Colored Means Black

The Constellations Center for Equity in Computing is a research and thought leadership group at Georgia Tech committed to building an equitable infrastructure for computing education in secondary schools in Atlanta and around the country. In response to President Obama’s national call for CSforAll, Constellations is helping to craft Georgia Tech’s plan for developing a national strategy to democratize computer science education at this critical stage in the effort to improve STEM education and the nation’s technical workforce.

It is a challenge of structure and ghosts.

On its face, the educational challenge is familiar.  What ought students in high school learn about computer science and in what order? What, if any, standardized examinations appropriately incentivize school districts to offer rigorous computer science and measure student achievement? Where will the teachers come from who are aptly skilled to take on this challenge? What manner of teacher professional development is appropriate for in-service and pre-service teachers to become proficient at teaching computer science? What is the most effective curricular sequence?

Those questions are the substance of education research agendas.

In its body, however, the social challenge is haunted. The segregation in Atlanta public schools sets a context for educational intervention that requires navigation in two completely different worlds – one Black and one White. Atlanta is the second most segregated city in the United States and Atlanta Public Schools (APS) is at once a district for Black students and a separate district for White students.

Segregation is an American ghost.

Exorcising this ghost requires more than sound pedagogy and effective programs. It requires acknowledging and confronting this reality directly. It requires that we turn on the lights.

There are 11 traditional public high schools in APS.  This does not include the public charter high schools. In 2017, these high schools served 10,346 students. 81% of them were Black, 12% of them were White and 7 percent were Hispanic. As of the last census, the city of Atlanta is 52% Black, 37% White and 5 percent Hispanic.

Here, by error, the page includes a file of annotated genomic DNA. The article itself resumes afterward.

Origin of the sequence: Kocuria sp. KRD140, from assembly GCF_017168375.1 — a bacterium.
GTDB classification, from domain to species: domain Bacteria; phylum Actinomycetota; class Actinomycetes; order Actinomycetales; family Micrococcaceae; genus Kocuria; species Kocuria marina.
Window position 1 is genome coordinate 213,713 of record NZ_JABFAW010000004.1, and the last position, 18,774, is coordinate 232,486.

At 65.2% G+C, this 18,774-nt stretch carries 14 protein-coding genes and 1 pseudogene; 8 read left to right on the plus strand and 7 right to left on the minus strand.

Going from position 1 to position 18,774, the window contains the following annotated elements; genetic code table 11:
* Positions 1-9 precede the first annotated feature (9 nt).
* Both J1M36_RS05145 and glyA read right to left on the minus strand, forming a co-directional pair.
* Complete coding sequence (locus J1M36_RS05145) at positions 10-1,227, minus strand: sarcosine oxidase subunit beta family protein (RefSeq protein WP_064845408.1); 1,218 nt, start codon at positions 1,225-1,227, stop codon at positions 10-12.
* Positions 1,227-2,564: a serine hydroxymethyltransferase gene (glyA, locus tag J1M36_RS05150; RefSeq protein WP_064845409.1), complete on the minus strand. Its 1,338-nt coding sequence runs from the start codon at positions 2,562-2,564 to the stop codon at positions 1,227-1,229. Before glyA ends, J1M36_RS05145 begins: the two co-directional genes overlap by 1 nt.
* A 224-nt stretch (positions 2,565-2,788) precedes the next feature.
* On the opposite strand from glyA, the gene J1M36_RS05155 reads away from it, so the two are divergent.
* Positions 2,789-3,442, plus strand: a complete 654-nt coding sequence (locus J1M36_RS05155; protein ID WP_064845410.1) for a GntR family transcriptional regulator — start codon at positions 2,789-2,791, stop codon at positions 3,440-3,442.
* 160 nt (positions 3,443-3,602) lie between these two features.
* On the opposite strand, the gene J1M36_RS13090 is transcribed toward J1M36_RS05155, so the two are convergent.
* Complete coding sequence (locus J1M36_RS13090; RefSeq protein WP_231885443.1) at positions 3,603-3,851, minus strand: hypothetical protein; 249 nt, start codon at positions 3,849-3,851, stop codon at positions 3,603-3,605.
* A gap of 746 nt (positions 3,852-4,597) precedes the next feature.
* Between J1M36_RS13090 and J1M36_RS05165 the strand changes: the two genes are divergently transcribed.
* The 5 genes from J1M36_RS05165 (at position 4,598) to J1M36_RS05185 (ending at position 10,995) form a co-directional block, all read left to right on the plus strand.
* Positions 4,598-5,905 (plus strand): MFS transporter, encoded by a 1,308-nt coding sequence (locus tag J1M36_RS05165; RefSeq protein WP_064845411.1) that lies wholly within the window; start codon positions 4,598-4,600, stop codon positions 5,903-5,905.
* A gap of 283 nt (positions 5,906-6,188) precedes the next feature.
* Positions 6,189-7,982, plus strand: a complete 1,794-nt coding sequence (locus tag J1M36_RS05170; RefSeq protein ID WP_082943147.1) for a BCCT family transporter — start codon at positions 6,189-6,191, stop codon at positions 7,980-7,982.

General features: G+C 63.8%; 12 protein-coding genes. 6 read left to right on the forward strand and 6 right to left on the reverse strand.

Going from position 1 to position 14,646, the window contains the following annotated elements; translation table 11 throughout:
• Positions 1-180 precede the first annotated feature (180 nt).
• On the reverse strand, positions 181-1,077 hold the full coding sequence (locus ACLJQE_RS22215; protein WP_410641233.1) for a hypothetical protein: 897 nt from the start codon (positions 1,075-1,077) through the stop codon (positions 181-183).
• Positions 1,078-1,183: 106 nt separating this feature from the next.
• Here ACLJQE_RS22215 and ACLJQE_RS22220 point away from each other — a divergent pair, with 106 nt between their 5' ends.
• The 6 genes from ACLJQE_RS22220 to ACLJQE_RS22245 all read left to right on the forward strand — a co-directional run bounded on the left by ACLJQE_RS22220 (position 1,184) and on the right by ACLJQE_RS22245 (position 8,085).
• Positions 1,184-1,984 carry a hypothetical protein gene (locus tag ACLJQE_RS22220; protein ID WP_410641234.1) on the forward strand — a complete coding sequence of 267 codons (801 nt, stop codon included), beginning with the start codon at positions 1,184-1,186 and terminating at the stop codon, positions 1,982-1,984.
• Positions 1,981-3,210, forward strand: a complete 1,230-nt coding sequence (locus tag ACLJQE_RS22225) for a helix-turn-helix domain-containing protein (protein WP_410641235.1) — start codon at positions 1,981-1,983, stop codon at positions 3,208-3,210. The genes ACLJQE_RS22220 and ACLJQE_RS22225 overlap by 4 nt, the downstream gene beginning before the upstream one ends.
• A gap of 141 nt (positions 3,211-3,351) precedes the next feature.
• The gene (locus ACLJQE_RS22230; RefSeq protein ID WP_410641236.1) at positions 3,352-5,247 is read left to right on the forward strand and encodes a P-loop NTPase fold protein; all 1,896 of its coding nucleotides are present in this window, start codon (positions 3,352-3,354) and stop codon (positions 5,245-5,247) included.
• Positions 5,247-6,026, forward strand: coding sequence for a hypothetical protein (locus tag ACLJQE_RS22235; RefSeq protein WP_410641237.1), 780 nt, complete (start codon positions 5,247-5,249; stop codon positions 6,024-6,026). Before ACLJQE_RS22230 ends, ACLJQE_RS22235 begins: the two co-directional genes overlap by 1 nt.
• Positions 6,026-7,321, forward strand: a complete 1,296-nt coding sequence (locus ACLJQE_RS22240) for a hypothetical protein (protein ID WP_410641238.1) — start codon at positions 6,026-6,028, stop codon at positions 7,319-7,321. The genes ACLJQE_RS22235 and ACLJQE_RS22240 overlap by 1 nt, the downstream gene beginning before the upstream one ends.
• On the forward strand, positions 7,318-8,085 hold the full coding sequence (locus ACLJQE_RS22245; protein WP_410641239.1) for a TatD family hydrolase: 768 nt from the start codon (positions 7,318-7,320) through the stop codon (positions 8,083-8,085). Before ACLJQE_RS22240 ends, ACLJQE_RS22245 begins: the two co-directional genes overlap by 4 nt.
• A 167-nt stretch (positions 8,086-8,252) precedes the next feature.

According to the Georgia Department of Education, all of the 1,262 White students in APS traditional high schools in 2017 attended only 3 of the 11 public high schools. Within those schools, parents and students alike know that the White students are also separated behind the walls of the International Baccalaureate (IB) programs, or the Advanced Placement (AP) or Honors tracks. Said another way, 8 of the 11 traditional public high schools are for colored only.

My daughter is an entering freshman in an APS high school this term.  She showed her schedule to her friends.  Their response, “you got all them good honors classes, you know you gonna be with all the White kids, right sis?”

Right.

The students know. Despite the mythical diversity embedded in the language and brochures of our city’s education, the students themselves know the truth. They can see the ghost.

Georgia Tech has the technical capacity to build an infrastructure for computing education in public school districts in Atlanta and around the country.  What we do not have is the power of Papal exorcism to confront an American ghost.

Our charge therefore, is to look to history. How do we craft 21st century educational innovation in a 20th century social environment?

Step one, turn on the lights and shed our fear of ghosts.

kamau (@kamaubobb)